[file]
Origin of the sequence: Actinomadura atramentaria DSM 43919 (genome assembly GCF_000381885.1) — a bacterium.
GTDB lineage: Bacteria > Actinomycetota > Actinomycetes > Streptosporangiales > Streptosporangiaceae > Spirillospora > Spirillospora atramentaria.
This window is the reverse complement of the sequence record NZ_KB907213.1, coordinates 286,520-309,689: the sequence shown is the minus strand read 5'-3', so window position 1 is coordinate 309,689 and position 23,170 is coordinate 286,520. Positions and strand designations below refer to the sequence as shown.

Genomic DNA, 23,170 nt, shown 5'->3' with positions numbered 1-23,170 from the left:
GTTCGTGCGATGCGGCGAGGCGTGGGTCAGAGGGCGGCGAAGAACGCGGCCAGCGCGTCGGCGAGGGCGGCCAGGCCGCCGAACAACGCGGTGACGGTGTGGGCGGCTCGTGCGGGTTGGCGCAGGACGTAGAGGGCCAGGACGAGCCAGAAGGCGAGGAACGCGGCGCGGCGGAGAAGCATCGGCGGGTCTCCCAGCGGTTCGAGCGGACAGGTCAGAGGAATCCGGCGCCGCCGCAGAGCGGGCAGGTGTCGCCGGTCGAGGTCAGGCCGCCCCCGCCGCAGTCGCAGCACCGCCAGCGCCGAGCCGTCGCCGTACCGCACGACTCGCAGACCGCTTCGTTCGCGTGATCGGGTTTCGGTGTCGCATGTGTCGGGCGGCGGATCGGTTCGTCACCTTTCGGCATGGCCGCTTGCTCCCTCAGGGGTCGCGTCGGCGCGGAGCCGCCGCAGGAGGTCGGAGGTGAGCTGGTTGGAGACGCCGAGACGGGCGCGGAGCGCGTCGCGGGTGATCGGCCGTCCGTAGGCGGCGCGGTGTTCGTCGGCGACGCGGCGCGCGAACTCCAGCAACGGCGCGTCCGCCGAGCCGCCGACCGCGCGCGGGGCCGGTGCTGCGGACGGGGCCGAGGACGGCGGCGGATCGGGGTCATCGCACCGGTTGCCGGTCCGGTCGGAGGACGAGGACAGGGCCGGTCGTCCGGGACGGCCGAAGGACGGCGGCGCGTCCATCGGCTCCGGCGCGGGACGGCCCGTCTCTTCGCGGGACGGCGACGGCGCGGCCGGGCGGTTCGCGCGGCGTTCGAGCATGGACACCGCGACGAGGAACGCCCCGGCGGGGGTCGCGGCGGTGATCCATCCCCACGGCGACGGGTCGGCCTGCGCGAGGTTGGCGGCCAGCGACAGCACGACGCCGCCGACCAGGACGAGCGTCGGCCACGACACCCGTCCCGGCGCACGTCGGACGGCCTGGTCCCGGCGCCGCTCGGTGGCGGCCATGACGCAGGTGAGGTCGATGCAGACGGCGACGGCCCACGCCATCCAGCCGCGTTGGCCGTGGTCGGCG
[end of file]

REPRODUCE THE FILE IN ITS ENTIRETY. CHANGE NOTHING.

Origin of the sequence: Actinomadura atramentaria DSM 43919 (genome assembly GCF_000381885.1) — a bacterium.
GTDB lineage: Bacteria > Actinomycetota > Actinomycetes > Streptosporangiales > Streptosporangiaceae > Spirillospora > Spirillospora atramentaria.
This window is the reverse complement of the sequence record NZ_KB907213.1, coordinates 286,520-309,689: the sequence shown is the minus strand read 5'-3', so window position 1 is coordinate 309,689 and position 23,170 is coordinate 286,520. Positions and strand designations below refer to the sequence as shown.

Genomic DNA, 23,170 nt, shown 5'->3' with positions numbered 1-23,170 from the left:
GTTCGTGCGATGCGGCGAGGCGTGGGTCAGAGGGCGGCGAAGAACGCGGCCAGCGCGTCGGCGAGGGCGGCCAGGCCGCCGAACAACGCGGTGACGGTGTGGGCGGCTCGTGCGGGTTGGCGCAGGACGTAGAGGGCCAGGACGAGCCAGAAGGCGAGGAACGCGGCGCGGCGGAGAAGCATCGGCGGGTCTCCCAGCGGTTCGAGCGGACAGGTCAGAGGAATCCGGCGCCGCCGCAGAGCGGGCAGGTGTCGCCGGTCGAGGTCAGGCCGCCCCCGCCGCAGTCGCAGCACCGCCAGCGCCGAGCCGTCGCCGTACCGCACGACTCGCAGACCGCTTCGTTCGCGTGATCGGGTTTCGGTGTCGCATGTGTCGGGCGGCGGATCGGTTCGTCACCTTTCGGCATGGCCGCTTGCTCCCTCAGGGGTCGCGTCGGCGCGGAGCCGCCGCAGGAGGTCGGAGGTGAGCTGGTTGGAGACGCCGAGACGGGCGCGGAGCGCGTCGCGGGTGATCGGCCGTCCGTAGGCGGCGCGGTGTTCGTCGGCGACGCGGCGCGCGAACTCCAGCAACGGCGCGTCCGCCGAGCCGCCGACCGCGCGCGGGGCCGGTGCTGCGGACGGGGCCGAGGACGGCGGCGGATCGGGGTCATCGCACCGGTTGCCGGTCCGGTCGGAGGACGAGGACAGGGCCGGTCGTCCGGGACGGCCGAAGGACGGCGGCGCGTCCATCGGCTCCGGCGCGGGACGGCCCGTCTCTTCGCGGGACGGCGACGGCGCGGCCGGGCGGTTCGCGCGGCGTTCGAGCATGGACACCGCGACGAGGAACGCCCCGGCGGGGGTCGCGGCGGTGATCCATCCCCACGGCGACGGGTCGGCCTGCGCGAGGTTGGCGGCCAGCGACAGCACGACGCCGCCGACCAGGACGAGCGTCGGCCACGACACCCGTCCCGGCGCACGTCGGACGGCCTGGTCCCGGCGCCGCTCGGTGGCGGCCATGACGCAGGTGAGGTCGATGCAGACGGCGACGGCCCACGCCATCCAGCCGCGTTGGCCGTGGTCGGCG